Trump accuse Twitter of interfering in the 2020 election

May 28, 2020 - 8:00 am

Facebook CEO Mark Zuckerberg criticized Twitter's decision to fact-check President Trump's tweets about mail-in voting. 

Citing the platform's "Civic Integrity Policy," Twitter CEO Jack Dorsey explained that Trump's tweets "may mislead people into thinking they don’t need to register to get a ballot (only registered voters receive ballots)," adding that "We’re updating the link on @realDonaldTrump’s tweet to make this more clear."

The link, which relies on The Washington Post and CNN as "fact-checkers," was updated with tweets from the "Twitter Safety" account, which read, "We added a label to two @realDonaldTrump Tweets about California’s vote-by-mail plans as part of our efforts to enforce our civic integrity policy. We believe those Tweets could confuse voters about what they need to do to receive a ballot and participate in the election process," also adding, "We also wanted to provide additional context and conversation with regard to voter fraud and mail-in ballots. We have a range of remediations, and in some cases we add labels that link to more context."

Dorsey's tweets were criticized by conservatives, slamming him for not taking stronger action against Chinese propaganda that has spread on the platform during the coronavirus outbreak.

President Trump accused Twitter of interfering in the 2020 election and stifling free speech, though critics say a private company's decisions over what it allows on its platform does not violate First Amendment rights. Trump is set to unveil an executive action in response to Twitter's action.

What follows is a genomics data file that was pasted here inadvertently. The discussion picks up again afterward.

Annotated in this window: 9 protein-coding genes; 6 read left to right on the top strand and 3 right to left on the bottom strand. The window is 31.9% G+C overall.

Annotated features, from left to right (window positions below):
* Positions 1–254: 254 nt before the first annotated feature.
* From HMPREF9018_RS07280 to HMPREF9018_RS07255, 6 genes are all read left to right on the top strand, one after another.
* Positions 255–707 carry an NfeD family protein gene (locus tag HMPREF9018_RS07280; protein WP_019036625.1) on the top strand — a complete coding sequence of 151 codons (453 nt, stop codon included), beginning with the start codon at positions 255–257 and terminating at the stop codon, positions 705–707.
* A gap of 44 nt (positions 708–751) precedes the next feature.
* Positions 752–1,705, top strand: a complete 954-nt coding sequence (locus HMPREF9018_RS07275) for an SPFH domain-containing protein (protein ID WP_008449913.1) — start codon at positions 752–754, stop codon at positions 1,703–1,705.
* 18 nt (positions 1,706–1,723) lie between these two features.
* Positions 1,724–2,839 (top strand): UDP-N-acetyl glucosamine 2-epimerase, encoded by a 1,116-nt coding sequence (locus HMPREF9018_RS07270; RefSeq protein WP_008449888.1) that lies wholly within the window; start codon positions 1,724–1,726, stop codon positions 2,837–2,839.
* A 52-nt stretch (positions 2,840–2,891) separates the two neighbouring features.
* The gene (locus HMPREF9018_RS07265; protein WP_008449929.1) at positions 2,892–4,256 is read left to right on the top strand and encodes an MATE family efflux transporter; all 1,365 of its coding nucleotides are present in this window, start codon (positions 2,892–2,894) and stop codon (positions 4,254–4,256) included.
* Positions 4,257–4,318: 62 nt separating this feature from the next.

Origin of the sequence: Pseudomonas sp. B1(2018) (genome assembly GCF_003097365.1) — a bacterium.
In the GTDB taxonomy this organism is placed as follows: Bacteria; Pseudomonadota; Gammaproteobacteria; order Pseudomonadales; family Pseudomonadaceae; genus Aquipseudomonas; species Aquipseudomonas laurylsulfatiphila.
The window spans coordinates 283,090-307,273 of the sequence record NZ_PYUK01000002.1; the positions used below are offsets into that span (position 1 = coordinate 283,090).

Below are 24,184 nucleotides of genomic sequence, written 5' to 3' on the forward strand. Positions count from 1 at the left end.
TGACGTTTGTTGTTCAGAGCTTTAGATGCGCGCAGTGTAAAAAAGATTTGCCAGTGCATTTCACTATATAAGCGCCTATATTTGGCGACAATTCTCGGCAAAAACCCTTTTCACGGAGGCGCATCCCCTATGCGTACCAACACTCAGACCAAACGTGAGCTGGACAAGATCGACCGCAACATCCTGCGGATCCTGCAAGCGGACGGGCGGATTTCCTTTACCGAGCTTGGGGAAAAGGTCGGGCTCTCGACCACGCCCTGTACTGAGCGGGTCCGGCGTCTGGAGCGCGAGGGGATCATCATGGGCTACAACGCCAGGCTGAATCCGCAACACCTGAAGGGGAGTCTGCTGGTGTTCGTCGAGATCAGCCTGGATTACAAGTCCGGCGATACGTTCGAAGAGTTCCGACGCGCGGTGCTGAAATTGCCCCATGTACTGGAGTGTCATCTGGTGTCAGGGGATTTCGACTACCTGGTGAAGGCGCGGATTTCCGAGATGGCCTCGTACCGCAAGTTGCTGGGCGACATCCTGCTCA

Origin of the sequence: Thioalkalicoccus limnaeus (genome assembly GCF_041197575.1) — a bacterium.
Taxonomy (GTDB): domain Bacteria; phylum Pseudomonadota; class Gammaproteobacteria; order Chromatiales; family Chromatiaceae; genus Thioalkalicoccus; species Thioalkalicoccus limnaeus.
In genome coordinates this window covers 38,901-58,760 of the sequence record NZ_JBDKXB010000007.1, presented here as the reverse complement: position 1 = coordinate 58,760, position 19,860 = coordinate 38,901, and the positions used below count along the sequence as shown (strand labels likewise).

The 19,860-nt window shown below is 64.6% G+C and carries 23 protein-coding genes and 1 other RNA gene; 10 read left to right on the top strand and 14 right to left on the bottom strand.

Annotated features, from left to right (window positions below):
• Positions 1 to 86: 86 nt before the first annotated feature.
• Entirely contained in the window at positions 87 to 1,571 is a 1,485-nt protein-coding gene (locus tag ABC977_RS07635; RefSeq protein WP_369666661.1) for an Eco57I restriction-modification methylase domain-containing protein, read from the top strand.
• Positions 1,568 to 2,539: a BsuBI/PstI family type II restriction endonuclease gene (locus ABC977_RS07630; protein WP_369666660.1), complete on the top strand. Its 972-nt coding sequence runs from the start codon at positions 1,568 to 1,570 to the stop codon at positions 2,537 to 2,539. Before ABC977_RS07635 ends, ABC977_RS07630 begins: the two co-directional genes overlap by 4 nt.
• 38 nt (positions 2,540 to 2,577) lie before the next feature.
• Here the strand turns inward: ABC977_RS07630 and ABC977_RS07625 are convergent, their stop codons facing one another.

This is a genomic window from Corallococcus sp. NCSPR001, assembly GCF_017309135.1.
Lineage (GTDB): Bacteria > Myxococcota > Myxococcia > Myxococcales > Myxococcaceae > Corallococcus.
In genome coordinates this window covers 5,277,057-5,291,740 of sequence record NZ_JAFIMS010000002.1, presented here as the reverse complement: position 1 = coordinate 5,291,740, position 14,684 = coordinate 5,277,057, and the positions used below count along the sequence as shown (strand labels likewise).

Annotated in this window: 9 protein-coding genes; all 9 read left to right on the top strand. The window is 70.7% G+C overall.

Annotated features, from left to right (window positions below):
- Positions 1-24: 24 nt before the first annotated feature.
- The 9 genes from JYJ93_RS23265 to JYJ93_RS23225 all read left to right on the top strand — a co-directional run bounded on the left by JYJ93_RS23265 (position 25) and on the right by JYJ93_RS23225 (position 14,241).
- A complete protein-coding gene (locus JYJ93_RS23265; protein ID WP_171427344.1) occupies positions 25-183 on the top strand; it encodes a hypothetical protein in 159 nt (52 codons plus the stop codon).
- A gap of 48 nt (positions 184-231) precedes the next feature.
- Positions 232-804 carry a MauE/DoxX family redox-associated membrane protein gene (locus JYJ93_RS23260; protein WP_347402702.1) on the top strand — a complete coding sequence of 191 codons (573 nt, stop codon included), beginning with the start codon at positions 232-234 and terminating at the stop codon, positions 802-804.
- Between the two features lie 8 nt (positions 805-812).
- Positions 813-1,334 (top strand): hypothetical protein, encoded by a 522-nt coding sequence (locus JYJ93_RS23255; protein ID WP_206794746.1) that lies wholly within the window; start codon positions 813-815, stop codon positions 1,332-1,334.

Twitter's new warning label was issued even though a Twitter spokesperson acknowledged to Fox News that Trump's tweet had not broken any of the platform's rules, and even though several experts have called mail-in balloting an invitation to widespread fraud.

"Absentee ballots remain the largest source of potential voter fraud," that was the conclusion of a bipartisan 2005 report authored by the Commission on Federal Election Reform, which was chaired by former President Jimmy Carter and former Secretary of State James Baker.

The warning label prompted conservatives to again condemn Twitter for what they have called its apparent left-wing bias: Just two months ago, Twitter flagged a video uploaded by the Trump campaign as "manipulated media," only to rebuff the campaign's efforts to have the platform flag a similar video uploaded by the Biden team.

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